Kothen, a town of Germany, in the duchy of Anhalt, 33 m. N. W. of Leipsic; pop. in 1871, 13,563. It has two Protestant churches, a Catholic church, a synagogue, a palace with a library and collection of natural history and coins, a gymnasium, a normal school, and a school of landscape gardening. The trade in grain, wool, and other products is active, but the principal branch of industry consists in sugar refineries, which surround the town in almost every direction. It is at the junction of the Berlin and Anhalt, Magdeburg and Leipsic, and Kothen and Halberstadt railways. The gambling table which formerly existed at the depot has been abolished. - Kothen was formerly the capital of the duchy of Anhalt-Ko-tlien, long associated with German history as an important branch of the Anhalt dynasty.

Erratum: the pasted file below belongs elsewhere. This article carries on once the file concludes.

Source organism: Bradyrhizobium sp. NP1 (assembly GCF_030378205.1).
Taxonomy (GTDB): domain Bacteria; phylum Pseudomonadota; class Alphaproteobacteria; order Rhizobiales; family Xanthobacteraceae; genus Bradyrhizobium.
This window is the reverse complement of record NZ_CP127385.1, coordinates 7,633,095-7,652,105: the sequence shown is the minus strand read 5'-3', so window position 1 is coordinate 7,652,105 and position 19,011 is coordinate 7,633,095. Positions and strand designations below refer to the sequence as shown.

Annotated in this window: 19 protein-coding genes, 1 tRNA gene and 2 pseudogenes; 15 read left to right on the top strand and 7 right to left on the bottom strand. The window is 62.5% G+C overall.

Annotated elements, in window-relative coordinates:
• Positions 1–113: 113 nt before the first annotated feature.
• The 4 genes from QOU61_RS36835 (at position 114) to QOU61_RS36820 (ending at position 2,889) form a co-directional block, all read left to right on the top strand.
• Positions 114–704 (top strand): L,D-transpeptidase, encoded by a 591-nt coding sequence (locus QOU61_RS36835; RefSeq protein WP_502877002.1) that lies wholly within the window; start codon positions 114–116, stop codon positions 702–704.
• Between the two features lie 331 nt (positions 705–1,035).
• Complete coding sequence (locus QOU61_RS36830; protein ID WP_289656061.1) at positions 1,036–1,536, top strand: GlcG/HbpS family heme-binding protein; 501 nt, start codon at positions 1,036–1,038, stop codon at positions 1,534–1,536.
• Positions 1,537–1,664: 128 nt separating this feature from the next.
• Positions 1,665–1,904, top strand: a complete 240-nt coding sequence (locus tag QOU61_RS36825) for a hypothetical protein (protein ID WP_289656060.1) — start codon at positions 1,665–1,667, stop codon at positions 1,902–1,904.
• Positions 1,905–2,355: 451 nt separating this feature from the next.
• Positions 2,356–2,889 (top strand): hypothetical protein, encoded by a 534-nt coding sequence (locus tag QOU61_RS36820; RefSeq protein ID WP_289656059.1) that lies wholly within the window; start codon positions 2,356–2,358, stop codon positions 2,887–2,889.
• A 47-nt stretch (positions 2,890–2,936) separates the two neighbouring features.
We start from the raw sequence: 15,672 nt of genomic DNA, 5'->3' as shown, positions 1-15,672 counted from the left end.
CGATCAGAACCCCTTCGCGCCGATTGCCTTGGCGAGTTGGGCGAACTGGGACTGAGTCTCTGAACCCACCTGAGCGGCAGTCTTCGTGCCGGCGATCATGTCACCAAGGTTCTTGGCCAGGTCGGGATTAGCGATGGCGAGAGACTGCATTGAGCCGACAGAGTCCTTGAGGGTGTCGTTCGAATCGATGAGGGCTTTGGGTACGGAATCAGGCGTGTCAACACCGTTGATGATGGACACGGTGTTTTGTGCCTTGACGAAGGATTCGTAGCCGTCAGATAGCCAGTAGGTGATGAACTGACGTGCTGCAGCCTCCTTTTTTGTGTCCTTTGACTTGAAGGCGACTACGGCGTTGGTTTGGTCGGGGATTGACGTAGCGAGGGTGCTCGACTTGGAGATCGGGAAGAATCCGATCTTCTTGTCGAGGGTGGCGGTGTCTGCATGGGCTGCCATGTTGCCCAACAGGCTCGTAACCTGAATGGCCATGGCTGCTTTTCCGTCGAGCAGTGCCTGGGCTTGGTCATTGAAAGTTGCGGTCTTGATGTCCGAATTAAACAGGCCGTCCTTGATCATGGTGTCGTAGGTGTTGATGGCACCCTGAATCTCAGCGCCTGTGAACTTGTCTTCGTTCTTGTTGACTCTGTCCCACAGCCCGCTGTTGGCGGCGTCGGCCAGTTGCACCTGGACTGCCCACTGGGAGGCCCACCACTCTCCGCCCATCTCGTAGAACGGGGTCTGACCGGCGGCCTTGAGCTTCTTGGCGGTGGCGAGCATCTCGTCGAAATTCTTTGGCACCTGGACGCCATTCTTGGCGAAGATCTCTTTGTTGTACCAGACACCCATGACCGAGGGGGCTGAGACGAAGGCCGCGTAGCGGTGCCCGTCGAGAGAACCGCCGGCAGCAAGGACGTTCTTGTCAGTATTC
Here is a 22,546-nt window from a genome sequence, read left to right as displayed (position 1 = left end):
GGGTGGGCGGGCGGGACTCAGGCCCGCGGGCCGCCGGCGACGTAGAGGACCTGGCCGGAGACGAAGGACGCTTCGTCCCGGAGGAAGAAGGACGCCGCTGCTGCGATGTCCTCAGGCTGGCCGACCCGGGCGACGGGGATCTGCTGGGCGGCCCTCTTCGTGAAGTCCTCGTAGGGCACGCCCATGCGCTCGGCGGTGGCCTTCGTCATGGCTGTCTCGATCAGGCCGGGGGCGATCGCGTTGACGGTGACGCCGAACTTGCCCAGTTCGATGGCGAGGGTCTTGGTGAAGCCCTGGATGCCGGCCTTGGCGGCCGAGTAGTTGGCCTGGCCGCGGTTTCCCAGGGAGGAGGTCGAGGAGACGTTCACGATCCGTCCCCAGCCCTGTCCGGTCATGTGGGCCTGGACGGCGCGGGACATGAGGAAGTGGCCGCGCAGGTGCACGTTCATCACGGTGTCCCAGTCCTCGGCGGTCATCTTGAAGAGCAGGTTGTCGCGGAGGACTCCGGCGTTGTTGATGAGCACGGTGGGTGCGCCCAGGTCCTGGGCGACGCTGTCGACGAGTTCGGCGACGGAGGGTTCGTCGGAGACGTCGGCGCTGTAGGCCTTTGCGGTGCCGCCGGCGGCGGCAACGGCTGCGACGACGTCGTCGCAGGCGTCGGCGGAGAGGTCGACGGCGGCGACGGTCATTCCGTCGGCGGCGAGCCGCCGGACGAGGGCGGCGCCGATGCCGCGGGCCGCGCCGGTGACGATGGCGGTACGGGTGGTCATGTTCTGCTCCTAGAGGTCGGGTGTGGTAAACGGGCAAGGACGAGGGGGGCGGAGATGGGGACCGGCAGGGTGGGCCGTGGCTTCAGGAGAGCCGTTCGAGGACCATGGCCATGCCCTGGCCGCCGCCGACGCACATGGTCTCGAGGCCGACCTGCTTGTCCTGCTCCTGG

Duke Augustus Christian Frederick, who died in 1812, produced by his reckless administration a great financial crisis, which under Duke Henry culminated in 1845 in bankruptcy; and an arrangement had to be made with the creditors, whose claims amounted to upward of 4,000,000 thalers. In 1853 Kothen was united with Dessau, and in 1863 the Anhalt territories were united into one duchy.